Men needed to advance fight for women’s rights – Annie Lennox

Wednesday, 24 April 2013 13:38 GMT

British singer and activist Annie Lennox is pictured in this undated handout photo. MIKE OWEN

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It is vital to try to improve the lives of women and children, through education, financial help, awareness of HIV/AIDS – and male support, Annie Lennox says

LONDON – Excluding and alienating men in the fight for women’s rights slows down the global women’s rights movement, singer and activist Annie Lennox has said.

Both sexes need to work in partnership to overcome entrenched habits and prejudices to help make discrimination and violence against women a thing of the past, said Lennox.

“In order to go forward, we must be inclusive of men, we must make men part of the movement,” Lennox told Thomson Reuters Foundation in an interview. “Without that partnership, we will move forward more slowly.”

“If you go to men with tremendous anger, you alienate them. They become defensive. In a way, you lose because you become part of a parody stereotype of an angry, strident woman; you become a cartoon, you’re not to be taken seriously.”

Lennox, an award-winning singer-songwriter who shot to global fame in the 1980s with the Eurythmics band, now devotes most of her time to women’s rights campaigning and raising awareness about HIV/AIDS.

She decided to become an activist when she witnessed former South African president Nelson Mandela in 2003 describing the HIV/AIDS pandemic as a virtual genocide of the South African people, in particular women and children.

“It truly was an awakening, a turning point...I was outraged and ashamed. But it isn’t just about a pandemic. It is about the devaluation of women, the lack of protection, the lack of care, of legislative measures, of mechanisms to protect women and children,” she said.

“I’m a woman, I’m a mother…my gender means that I’m connected to an awful lot of issues but this really resonated with me. I realised that women and children don’t have a voice in this.”

Lennox founded the SING campaign in 2007 to raise global awareness of the impact of HIV on women and children, particularly in South Africa, Malawi and the UK, and to provide financial support for organisations helping to ensure that HIV-positive women and children have access to treatment and care.

Health experts acknowledge that great strides have been made in treating and preventing HIV/AIDS. But in many developing countries, inequality, social pressures and lack of education about the virus often make women more vulnerable to HIV infection than men. In sub-Saharan Africa, women and girls make up the majority of the HIV-positive population.

“If you look at HIV/AIDS and how it affects women and children, you realise it’s a human rights and  women’s rights issue due to the lack of power  that many women have in developing countries, the lack of choice whom they’re going to marry, when they have babies, or the violence they experience,“ Lennox said.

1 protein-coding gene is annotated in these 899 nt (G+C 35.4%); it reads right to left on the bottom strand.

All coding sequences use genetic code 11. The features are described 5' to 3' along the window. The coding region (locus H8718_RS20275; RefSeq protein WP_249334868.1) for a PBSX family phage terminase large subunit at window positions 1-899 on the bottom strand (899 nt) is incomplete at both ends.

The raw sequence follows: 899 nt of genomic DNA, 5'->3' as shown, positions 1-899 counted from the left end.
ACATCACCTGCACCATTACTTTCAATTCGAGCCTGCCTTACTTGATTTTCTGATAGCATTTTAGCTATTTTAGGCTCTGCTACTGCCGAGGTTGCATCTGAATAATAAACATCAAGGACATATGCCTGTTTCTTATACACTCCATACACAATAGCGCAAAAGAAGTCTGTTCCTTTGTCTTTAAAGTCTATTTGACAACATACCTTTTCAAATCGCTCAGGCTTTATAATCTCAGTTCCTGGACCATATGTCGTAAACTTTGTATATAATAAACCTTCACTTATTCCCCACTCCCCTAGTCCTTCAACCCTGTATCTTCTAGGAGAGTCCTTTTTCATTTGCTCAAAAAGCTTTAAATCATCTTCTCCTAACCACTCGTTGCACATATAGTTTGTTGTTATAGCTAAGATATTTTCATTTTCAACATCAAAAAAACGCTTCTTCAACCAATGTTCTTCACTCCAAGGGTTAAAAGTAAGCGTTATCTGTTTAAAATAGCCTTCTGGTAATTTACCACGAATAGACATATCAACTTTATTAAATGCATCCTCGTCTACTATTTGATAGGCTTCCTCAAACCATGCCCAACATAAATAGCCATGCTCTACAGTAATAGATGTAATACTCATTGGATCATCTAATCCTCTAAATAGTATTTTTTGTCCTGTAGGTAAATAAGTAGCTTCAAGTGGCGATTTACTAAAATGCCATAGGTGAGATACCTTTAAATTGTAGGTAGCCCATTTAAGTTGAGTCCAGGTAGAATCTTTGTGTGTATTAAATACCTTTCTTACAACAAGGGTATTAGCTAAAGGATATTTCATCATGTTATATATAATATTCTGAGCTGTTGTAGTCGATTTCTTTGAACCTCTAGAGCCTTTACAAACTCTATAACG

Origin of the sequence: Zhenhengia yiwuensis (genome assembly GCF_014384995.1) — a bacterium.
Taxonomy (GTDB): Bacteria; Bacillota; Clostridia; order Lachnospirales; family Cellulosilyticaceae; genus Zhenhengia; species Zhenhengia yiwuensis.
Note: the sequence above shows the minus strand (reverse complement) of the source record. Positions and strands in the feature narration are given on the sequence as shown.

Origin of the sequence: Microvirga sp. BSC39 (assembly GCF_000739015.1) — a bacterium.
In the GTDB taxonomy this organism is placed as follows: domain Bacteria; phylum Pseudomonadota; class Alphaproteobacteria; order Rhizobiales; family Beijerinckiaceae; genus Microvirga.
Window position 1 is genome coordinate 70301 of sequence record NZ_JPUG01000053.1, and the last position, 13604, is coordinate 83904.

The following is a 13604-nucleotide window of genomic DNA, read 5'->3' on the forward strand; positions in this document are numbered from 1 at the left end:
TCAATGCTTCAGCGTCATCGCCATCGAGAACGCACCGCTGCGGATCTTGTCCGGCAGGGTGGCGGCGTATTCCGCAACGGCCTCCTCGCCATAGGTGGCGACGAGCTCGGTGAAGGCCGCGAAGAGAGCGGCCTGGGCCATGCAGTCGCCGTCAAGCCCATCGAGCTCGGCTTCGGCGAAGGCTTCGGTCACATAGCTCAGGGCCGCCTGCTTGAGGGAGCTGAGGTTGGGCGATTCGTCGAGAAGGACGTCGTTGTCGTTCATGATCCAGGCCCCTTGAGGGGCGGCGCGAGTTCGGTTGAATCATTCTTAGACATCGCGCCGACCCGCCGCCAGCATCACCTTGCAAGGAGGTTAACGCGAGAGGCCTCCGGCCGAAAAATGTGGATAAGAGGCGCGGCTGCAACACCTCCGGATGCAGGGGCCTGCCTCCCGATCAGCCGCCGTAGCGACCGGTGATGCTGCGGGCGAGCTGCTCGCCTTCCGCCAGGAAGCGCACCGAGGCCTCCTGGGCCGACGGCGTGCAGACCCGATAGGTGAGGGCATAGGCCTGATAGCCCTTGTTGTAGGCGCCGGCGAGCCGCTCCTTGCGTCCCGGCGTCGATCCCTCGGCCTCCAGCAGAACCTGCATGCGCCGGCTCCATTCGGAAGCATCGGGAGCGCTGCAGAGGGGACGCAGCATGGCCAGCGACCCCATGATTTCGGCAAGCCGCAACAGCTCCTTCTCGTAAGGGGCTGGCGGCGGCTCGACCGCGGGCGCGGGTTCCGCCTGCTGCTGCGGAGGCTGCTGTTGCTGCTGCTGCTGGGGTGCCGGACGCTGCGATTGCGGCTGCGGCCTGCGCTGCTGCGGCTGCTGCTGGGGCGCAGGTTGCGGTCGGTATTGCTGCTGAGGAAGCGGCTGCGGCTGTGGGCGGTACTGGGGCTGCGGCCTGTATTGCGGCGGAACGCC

Lennox, who has two daughters, said her own experience of losing her first-born child, a boy, heightened her awareness of the need to improve reproductive rights for women.

“I’ve been through the loss of a child, I know what that means. Different circumstances but nevertheless, I have a personal experience. What did I learn? I learned that every time a woman delivers a child, it’s a unique and sacred moment. I don’t mean that in a religious sense – I mean that there is a sort of sanctity about human life that should be respected everywhere.”

Lennox said that on a recent trip to Malawi with fellow members of the Global Leaders Council for Reproductive Health, she saw the effects on girls of giving birth at the early age of 14 or 15.

“Many will give birth in dangerous circumstances, probably in some remote rural place where they could die because of some simple complication that could have been prevented but they didn’t have the right kind of care. And they will go on and have five or six more children, it’s far too many.”

Although Malawi has made progress in reducing maternal mortality, it still has one of the world’s worst maternal mortality rates in the world, with one in 36 pregnant women at risk of dying while giving birth. As a result, President Joyce Banda has launched an ambitious plan to make childbirth safer.

Lennox, 58, whose parents were working-class Scots, said it is easy to feel powerless in the face of a multitude of problems in the world.

Initiatives like “One Billion Rising”, a campaign spearheaded by playwright Eve Ensler that calls for an end to violence against women and for gender equality, fill her with hope, Lennox said.

“All over the world now, there are women – and men – dedicated to ending violence against women, to fight for women’s rights… It’s a wave, it needs to be sustained. Here is the deal: Do nothing, nothing happens. Do something, maybe something will happen…it’s like water on a stone.

“I’m idealistic to a degree, but I’m also pragmatic and really believe that there is more discussion about women’s issues than ever before,” she said. “But no campaign or campaigner can do it alone – it has to be a movement.”

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